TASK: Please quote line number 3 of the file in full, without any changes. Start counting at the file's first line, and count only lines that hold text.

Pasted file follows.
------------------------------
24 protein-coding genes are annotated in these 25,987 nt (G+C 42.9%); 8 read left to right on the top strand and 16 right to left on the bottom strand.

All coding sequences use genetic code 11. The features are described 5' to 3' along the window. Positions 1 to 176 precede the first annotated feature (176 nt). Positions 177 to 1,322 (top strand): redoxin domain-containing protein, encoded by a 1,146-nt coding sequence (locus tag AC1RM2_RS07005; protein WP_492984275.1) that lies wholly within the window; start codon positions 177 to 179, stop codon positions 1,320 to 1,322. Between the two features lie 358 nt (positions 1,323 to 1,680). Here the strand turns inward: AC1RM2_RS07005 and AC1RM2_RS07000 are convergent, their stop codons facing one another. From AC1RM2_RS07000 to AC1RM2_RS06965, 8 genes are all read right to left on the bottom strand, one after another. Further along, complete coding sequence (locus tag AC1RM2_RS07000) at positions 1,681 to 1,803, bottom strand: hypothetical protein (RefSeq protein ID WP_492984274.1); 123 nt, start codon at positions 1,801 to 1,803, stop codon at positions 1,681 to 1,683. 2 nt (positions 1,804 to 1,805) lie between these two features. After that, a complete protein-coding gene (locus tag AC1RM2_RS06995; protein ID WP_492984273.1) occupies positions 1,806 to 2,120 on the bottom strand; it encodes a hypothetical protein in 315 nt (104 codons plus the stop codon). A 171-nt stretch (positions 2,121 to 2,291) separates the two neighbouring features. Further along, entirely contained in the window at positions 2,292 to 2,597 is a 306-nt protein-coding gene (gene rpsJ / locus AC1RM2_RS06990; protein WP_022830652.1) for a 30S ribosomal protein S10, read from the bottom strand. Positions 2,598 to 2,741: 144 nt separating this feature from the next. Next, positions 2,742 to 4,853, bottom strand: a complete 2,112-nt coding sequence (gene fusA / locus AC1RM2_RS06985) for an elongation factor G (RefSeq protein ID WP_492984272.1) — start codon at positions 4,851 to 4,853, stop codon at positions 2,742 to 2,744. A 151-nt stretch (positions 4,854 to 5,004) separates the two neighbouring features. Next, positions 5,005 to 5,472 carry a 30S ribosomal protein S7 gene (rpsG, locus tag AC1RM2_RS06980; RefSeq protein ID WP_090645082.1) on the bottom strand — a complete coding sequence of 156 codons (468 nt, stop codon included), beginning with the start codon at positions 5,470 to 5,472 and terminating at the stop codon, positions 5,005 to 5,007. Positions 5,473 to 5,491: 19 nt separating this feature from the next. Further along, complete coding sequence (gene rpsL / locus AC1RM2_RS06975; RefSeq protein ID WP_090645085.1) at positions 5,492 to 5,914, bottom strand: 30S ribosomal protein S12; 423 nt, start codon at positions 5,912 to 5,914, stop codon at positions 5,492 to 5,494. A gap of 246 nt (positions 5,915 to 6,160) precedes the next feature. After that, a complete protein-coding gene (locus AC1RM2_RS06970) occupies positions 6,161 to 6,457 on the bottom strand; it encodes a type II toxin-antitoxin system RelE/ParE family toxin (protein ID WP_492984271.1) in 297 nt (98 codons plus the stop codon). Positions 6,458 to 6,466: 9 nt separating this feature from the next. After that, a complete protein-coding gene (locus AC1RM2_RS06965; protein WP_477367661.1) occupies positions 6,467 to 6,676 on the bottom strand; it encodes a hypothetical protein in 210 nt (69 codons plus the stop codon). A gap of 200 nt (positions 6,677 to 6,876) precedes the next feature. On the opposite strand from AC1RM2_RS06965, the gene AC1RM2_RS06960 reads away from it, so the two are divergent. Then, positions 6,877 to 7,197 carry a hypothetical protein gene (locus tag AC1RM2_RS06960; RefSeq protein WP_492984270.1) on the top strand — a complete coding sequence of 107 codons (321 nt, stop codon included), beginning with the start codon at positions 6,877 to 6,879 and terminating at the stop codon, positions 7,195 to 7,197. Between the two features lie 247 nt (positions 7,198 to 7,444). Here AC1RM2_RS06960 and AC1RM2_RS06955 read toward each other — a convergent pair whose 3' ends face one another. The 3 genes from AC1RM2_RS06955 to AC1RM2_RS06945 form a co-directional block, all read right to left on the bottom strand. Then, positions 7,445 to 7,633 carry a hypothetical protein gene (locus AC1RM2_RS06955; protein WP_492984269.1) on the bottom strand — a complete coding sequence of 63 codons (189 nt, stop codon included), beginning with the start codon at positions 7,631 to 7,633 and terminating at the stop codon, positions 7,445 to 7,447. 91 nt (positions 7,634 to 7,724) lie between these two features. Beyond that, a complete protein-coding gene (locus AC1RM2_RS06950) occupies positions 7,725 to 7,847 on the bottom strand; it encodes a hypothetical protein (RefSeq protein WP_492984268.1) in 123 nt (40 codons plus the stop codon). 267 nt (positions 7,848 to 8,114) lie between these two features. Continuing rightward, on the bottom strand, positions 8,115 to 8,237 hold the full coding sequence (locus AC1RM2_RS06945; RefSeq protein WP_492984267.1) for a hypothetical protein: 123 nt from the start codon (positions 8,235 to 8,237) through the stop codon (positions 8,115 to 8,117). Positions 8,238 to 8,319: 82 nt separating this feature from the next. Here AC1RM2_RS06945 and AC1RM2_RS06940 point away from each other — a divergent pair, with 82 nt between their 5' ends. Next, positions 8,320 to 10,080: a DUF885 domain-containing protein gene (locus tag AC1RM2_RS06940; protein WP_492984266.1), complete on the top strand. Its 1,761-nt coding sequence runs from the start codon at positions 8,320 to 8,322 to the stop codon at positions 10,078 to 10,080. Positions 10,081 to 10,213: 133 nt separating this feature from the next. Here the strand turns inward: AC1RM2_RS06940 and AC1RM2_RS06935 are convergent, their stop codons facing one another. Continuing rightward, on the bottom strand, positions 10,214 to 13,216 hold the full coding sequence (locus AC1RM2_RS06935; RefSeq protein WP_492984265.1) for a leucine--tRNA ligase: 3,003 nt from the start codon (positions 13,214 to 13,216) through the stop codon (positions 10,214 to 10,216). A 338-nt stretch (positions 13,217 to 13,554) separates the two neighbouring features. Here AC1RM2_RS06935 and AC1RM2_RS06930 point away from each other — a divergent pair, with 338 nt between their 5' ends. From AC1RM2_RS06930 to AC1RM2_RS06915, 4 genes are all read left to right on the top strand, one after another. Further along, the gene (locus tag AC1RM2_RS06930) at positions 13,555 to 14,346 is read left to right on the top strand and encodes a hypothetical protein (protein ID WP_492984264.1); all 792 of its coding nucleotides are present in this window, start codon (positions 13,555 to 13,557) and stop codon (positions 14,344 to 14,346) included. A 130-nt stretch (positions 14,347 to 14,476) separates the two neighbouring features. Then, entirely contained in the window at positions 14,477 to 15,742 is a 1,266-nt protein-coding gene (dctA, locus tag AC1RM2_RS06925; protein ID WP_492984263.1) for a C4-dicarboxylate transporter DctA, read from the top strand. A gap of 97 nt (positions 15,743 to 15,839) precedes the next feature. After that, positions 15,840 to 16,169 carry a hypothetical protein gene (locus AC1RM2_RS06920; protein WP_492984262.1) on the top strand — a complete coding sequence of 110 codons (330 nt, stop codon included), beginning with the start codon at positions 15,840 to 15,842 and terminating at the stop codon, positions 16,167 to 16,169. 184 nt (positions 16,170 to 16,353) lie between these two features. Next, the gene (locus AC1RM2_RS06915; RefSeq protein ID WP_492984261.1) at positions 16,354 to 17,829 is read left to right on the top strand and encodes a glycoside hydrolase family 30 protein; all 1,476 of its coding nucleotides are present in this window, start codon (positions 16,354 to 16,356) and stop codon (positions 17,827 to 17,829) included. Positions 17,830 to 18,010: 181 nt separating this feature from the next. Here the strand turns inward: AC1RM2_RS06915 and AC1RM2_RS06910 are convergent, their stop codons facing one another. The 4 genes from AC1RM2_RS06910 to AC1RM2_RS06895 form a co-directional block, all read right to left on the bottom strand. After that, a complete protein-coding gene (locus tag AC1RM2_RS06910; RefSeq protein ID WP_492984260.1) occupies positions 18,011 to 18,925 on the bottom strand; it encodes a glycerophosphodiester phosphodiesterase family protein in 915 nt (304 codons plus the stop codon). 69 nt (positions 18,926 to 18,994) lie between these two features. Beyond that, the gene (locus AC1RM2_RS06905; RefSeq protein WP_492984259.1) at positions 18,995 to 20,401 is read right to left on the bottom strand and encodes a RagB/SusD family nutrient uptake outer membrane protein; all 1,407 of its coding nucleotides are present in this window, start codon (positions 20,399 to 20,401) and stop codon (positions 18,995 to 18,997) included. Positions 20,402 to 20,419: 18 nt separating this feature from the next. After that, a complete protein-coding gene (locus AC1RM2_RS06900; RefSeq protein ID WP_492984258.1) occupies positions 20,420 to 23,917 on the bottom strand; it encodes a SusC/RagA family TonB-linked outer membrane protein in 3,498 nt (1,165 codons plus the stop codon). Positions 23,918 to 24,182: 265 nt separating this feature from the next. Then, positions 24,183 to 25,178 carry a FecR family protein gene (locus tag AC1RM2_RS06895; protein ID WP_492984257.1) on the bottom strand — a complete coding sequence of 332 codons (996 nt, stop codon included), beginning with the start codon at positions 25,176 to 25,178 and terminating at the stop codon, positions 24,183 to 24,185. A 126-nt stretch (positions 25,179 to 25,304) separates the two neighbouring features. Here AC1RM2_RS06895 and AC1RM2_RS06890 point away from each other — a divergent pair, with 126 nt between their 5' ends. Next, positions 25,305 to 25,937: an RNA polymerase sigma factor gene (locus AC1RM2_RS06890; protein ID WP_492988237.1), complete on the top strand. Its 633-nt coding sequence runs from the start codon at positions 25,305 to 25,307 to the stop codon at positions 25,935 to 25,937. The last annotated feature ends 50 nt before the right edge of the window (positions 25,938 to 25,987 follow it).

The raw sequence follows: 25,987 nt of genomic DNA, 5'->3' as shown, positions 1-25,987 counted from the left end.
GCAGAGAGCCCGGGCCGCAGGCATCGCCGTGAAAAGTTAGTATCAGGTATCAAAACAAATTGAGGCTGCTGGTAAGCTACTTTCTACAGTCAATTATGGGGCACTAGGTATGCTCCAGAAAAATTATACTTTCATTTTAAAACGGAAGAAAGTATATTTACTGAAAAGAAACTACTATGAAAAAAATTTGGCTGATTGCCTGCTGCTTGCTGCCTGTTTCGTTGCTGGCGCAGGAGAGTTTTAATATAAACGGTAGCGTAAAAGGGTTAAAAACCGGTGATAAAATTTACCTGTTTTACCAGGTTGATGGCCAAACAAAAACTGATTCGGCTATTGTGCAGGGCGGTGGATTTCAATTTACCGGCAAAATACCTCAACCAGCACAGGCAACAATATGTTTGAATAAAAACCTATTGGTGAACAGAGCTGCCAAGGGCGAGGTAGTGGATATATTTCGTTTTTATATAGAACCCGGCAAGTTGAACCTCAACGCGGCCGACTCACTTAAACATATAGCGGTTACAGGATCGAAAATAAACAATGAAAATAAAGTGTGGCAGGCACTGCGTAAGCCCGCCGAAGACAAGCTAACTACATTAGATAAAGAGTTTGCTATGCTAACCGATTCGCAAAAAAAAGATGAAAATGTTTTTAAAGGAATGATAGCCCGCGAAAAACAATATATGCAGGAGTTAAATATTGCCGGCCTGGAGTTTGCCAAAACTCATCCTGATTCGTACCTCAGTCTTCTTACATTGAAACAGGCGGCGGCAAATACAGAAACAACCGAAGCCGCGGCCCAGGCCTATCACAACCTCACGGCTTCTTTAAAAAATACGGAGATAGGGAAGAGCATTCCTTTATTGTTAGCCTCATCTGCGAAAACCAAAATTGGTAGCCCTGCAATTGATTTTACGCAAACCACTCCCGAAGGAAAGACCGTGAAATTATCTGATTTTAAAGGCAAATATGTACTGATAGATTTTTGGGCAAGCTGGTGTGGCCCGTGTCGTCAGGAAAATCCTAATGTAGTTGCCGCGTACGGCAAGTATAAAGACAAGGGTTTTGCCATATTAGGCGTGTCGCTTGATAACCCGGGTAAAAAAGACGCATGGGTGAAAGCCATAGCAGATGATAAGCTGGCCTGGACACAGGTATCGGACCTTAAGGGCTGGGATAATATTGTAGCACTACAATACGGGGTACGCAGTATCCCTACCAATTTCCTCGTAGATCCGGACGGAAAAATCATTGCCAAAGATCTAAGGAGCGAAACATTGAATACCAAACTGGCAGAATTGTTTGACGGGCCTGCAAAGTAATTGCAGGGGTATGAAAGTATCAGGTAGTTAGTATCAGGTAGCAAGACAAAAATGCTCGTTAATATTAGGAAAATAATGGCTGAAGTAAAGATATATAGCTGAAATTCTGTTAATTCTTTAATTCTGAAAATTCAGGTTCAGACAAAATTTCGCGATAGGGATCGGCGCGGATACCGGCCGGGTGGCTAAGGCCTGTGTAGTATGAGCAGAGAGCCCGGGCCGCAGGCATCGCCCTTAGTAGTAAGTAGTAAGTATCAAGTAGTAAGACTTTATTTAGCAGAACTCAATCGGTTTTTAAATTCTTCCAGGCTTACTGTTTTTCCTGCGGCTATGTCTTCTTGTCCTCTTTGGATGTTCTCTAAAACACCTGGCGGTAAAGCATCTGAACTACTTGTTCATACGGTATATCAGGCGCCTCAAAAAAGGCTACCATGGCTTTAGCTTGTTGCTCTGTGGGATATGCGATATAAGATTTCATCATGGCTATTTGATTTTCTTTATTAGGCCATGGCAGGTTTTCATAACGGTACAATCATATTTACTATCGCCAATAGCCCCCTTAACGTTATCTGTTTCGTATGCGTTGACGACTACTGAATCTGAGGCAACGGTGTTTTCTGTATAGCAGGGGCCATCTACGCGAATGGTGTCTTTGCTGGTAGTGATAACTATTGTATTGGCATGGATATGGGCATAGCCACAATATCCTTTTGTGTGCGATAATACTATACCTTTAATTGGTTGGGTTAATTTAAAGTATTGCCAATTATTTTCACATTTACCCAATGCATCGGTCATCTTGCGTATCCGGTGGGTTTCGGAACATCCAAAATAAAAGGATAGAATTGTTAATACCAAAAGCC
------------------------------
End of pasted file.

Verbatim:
The raw sequence follows: 25,987 nt of genomic DNA, 5'->3' as shown, positions 1-25,987 counted from the left end.